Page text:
Miss Du Maurier forces the reader to look behind the obvious and mundane to observe the hidden depth and layers of the characters she breathed life to. Beneath Du Maurier’s words, her symbolism feeds into the reader’s imagination with the simple narration of plot, that alludes to a deeper perception of each of the characters. This added depth transforms Rebecca from the average Gothic romance to a literary classic. One of the first and most prominent forms of symbolism that is applied to the novel is the long drive to Manderley. This drive makes use of the setting as an introduction to the late Rebecca.
In many female slave narratives, motherhood tends to be a central theme. Ultimately, narratives elicit sympathy and empathy from their audience and are written to win approval of different actions. I feel that the major differences between a novel and a narrative are characteristic detail and development and the level of interactions between characters. Furthermore, a novel is a fictional piece of writing which is created by the author, who uses imagination and past life experiences of their life to make the story. In contrast, a narrative is a one dimensional autobiography which is created by the narrator who shares their own personal life story with the reader.
Zora Neale Hurston uses narrative structure to convey the theme and meaning of the Their Eyes Were Watching God novel. Throughout the novel, she utilizes an interesting narrative structure, splitting the presentation of the story between high literary narration and idiomatic discourse. The long passages of discourse celebrate the culturally rich voices of Janie’s world. These characters speak as do few others in American literature, and their distinctive grammar, vocabulary, and tone mark their individuality. Zora Hurston’s use of language parallels Janie’s quest to find her “voice.” Henry Louis Gates Jr. makes a remark about the novel, that it is primarily concerned “with the project of finding a voice, with language as an instrument of injury and salvation, of selfhood and empowerment” (Harper).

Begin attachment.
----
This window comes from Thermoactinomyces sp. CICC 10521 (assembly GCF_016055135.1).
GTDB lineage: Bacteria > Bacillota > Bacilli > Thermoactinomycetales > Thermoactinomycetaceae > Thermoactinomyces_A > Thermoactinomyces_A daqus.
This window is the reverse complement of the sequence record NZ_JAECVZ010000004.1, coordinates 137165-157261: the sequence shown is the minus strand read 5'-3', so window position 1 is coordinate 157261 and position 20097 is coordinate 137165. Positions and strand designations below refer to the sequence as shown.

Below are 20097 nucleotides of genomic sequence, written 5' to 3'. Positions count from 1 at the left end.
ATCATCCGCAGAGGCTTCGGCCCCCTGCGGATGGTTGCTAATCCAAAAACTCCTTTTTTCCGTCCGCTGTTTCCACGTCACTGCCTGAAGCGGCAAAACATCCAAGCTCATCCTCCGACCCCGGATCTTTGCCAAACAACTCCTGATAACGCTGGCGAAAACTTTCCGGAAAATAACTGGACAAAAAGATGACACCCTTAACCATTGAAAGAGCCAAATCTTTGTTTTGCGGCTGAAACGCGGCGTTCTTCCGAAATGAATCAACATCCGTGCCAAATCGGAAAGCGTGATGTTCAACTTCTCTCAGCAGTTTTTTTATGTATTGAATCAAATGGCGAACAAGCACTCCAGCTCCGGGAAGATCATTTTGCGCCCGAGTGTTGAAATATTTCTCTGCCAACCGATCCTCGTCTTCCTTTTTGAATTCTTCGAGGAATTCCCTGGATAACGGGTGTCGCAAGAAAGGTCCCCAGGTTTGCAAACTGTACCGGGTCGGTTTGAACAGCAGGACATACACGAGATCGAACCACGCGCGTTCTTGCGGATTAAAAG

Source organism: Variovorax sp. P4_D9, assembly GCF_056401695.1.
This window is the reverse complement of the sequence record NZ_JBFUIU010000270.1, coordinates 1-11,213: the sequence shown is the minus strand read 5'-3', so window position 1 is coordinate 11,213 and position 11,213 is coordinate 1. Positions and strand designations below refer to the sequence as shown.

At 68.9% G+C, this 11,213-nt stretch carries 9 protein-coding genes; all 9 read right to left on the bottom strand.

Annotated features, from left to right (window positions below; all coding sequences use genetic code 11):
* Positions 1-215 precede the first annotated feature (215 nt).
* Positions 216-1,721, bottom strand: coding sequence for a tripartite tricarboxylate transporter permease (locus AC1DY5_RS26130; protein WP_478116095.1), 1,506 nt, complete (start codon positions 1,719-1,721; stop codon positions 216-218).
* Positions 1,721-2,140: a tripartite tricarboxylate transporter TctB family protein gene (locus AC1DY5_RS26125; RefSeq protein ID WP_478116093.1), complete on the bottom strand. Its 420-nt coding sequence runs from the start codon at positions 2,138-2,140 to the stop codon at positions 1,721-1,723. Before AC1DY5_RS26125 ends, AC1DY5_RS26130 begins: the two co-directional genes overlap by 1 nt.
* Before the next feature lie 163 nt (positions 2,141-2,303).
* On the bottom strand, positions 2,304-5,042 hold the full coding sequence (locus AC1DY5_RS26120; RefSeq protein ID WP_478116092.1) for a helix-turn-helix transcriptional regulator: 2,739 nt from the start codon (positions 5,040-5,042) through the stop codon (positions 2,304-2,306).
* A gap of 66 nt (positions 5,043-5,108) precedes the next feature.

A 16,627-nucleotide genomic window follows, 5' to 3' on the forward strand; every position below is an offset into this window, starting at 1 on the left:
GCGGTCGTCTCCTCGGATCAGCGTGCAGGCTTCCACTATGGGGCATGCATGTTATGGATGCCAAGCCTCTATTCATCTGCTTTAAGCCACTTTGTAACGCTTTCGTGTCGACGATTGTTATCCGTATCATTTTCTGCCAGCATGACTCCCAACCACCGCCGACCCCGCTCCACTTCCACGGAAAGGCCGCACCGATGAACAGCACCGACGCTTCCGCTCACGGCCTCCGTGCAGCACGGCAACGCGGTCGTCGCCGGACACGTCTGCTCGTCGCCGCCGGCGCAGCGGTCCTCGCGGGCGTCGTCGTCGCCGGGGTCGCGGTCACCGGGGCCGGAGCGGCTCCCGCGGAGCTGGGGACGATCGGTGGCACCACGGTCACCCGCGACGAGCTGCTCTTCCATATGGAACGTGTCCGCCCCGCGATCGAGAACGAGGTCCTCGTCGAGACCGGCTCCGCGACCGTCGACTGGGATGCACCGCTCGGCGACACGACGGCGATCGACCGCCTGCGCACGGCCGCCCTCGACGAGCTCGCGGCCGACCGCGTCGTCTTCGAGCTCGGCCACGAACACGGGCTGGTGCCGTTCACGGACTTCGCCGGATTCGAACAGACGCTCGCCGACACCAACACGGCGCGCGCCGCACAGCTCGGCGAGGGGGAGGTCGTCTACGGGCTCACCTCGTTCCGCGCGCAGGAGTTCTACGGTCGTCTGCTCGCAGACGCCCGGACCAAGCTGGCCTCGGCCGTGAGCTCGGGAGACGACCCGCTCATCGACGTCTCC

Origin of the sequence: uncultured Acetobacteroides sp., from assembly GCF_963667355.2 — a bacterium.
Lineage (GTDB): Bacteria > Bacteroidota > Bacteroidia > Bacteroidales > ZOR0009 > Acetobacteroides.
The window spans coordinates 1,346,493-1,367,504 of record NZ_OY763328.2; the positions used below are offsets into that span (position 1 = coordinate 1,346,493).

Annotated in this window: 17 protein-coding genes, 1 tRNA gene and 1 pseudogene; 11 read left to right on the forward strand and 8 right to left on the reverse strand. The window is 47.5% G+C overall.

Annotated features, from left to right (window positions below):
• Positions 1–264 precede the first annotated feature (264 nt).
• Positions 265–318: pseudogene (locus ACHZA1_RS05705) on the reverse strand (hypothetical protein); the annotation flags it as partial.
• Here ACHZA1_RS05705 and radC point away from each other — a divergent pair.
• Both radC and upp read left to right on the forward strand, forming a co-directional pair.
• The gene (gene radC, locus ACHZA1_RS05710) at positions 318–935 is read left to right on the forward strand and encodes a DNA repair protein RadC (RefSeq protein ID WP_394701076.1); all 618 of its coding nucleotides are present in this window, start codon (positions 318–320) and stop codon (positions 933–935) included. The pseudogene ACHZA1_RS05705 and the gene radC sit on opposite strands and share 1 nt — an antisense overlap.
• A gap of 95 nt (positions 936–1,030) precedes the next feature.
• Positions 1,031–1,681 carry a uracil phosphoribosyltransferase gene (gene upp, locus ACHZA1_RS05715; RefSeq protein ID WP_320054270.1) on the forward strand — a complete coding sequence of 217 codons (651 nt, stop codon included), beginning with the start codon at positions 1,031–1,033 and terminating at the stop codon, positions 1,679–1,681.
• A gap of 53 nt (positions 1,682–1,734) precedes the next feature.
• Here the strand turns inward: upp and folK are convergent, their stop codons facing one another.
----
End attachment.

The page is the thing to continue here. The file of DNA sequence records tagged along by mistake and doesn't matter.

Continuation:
“The Narrative of the Captivity and Restoration of Mrs. Mary Rowlandson”, arguably the most famous captivity tale of the American Indian-English genre, is considered a common illustration of the thematic style and purpose of the English captivity narrative. As “the captivity genre leant itself to nationalist agendas” (Snader 66), Rowlandson’s narrative seems to echo other captivity narratives in its bias in favor of English colonial power. Rowlandson’s tale is easy propaganda; her depiction of Native American brutality and violence in the mid-1600s is eloquent and moving, and her writing is infused with rich imagery and apt testimony that defines her religious interpretation of the thirteen-week captivity. Yet can a more comprehensive understanding of Rowlandson’s relationship to Indians exist in a closer reading of her narrative? As “captivity materials .
It is well known that Native American cultures have been rich in oral traditions. Storytelling is but one aspect of that. Yet amongst the Native American poets covered in class there seem to be differing views of storytelling. Sherman Alexie looks at storytelling in "How To Write the Great American Novel" as that which has been stereotyped and mainstreamed into the dominant culture, while Joy Harjo seems to view storytelling in "Deer Dancer" as vital to the survival of culture. This essay will examine the storytelling aspects of both works.